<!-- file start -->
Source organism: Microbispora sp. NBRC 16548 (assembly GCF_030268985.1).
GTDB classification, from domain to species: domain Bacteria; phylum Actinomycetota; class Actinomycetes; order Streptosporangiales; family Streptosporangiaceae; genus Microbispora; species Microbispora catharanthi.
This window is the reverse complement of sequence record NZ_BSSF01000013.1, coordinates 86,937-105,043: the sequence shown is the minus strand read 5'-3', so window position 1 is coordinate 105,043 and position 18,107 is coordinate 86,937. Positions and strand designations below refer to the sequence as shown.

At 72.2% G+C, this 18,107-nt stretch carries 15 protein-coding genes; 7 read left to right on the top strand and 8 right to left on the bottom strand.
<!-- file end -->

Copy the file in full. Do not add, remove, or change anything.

Source organism: Microbispora sp. NBRC 16548 (assembly GCF_030268985.1).
GTDB classification, from domain to species: domain Bacteria; phylum Actinomycetota; class Actinomycetes; order Streptosporangiales; family Streptosporangiaceae; genus Microbispora; species Microbispora catharanthi.
This window is the reverse complement of sequence record NZ_BSSF01000013.1, coordinates 86,937-105,043: the sequence shown is the minus strand read 5'-3', so window position 1 is coordinate 105,043 and position 18,107 is coordinate 86,937. Positions and strand designations below refer to the sequence as shown.

At 72.2% G+C, this 18,107-nt stretch carries 15 protein-coding genes; 7 read left to right on the top strand and 8 right to left on the bottom strand.